Labbaeus, Veteres glossae verborum iuris, p. 123

The heavy-armed troops of Romulus, three thousand in number, as Dio tells us in the first portion of his history, were divided into three bodies called tribus, i.e. trittyes [thirds], which the Greeks also termed phylai. Each trittys was divided into ten curiae, or "thinking bodies" (for cura means thought); and the men severally met by curiae, according as they had been assigned, and thought out the business in hand.

Ioann. Laur. Lyd., De magistr. rei publ. Rom. 1, 7

Romulus had a crown and a sceptre with an eagle on the top and a white cloak reaching to the feet and striped with purple breadths from the shoulders to the feet . . . and a scarlet shoe . . . according to Cocceius.

And he wore red shoes.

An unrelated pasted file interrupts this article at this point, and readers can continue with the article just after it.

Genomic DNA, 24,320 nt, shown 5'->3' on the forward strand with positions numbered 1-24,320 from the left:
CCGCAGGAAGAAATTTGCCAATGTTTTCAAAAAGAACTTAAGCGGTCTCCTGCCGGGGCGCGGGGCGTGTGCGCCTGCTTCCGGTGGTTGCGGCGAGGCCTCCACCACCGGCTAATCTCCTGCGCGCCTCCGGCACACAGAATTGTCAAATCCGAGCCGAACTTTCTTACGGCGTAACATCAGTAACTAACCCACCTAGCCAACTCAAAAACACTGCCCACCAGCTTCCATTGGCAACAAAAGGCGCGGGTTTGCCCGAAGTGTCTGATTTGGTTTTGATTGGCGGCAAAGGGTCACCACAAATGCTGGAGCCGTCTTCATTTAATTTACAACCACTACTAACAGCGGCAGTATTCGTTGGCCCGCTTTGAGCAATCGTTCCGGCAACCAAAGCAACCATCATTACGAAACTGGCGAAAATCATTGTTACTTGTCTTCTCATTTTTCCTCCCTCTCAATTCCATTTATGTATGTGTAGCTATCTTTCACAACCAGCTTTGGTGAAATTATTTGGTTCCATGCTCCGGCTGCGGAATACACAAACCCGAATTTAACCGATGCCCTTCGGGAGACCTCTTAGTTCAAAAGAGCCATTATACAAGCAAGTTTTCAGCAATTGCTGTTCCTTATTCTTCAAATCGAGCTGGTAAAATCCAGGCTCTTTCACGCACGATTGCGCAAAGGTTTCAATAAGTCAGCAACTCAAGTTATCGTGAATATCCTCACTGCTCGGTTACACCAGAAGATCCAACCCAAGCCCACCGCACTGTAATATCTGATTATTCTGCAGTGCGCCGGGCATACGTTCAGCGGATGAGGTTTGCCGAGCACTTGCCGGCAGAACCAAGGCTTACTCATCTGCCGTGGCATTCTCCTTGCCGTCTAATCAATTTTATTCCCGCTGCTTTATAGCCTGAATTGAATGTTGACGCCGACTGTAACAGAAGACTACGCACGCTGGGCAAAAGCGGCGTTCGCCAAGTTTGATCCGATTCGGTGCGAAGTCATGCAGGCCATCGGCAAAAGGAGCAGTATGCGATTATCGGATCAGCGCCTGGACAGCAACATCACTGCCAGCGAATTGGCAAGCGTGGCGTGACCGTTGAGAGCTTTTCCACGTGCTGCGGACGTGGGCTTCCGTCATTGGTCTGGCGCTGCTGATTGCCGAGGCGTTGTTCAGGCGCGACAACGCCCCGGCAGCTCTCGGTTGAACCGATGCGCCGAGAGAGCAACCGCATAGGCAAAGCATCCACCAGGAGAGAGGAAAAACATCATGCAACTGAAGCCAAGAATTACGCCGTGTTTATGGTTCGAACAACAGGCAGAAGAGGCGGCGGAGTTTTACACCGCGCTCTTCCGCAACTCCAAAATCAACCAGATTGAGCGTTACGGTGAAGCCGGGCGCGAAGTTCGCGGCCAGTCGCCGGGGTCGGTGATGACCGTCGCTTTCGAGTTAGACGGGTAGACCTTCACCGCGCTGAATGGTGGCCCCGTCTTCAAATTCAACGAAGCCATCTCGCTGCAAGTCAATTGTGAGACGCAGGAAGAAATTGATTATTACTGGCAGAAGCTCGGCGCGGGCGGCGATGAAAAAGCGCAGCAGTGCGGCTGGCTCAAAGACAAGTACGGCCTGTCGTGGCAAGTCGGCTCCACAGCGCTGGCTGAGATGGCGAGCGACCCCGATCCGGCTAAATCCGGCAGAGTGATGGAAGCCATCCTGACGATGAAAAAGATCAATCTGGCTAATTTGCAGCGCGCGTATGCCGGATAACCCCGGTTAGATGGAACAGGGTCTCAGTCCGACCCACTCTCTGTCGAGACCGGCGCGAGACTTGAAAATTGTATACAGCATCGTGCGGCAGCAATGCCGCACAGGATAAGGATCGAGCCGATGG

Romulus, after assuming the royal power over the Romans, distinguished himself uniformly in warfare, but was ever haughty toward the citizens and particularly toward the leaders of the senate. Toward the soldiers who shared in his expeditions he was kindly disposed, assigning them lands and also giving them a part of the spoils; but toward the senate his attitude was very different. As a result the latter hated him, and surrounding him as he was delivering a speech in the senate-house they rent him limb from limb and so slew him. They were favoured in their desire for concealment by a violent wind storm and an eclipse of the sun, — the same sort of phenomenon that had attended his birth.​b Such was the end of Romulus, after he had held absolute sway for thirty-seven years. Now when he had thus disappeared, the multitude and the soldiery made diligent search for him; but his slayers were in a dilemma, unable either to declare their deed or to appoint another king. While the people were thus excited and were planning to take some action, a certain Julius Proclus, a knight, having arrayed himself as if he were just returning from somewhere, rushed into their midst and cried: "Grieve not, Quirites! I have myself beheld Romulus ascending to the sky. He bade me tell you that he has become a god and is called Quirinus and also bade me admonish you by all means to choose someone as king without delay, and to continue to live under this form of government." At this announcement all believed and were relieved of their disquietude. They straightway built a temple to Quirinus, and unanimously decided to continue to be ruled by a king; but here their accord ended. The original Roman element and the Sabines who had settled among them each demanded that the king be chosen from their own ranks, with the result that the state was left without a ruler. For a whole year, accordingly, the senate exercised the supreme power, assigning the command for five days at a time to the most distinguished senators in rotation; these were called interreges.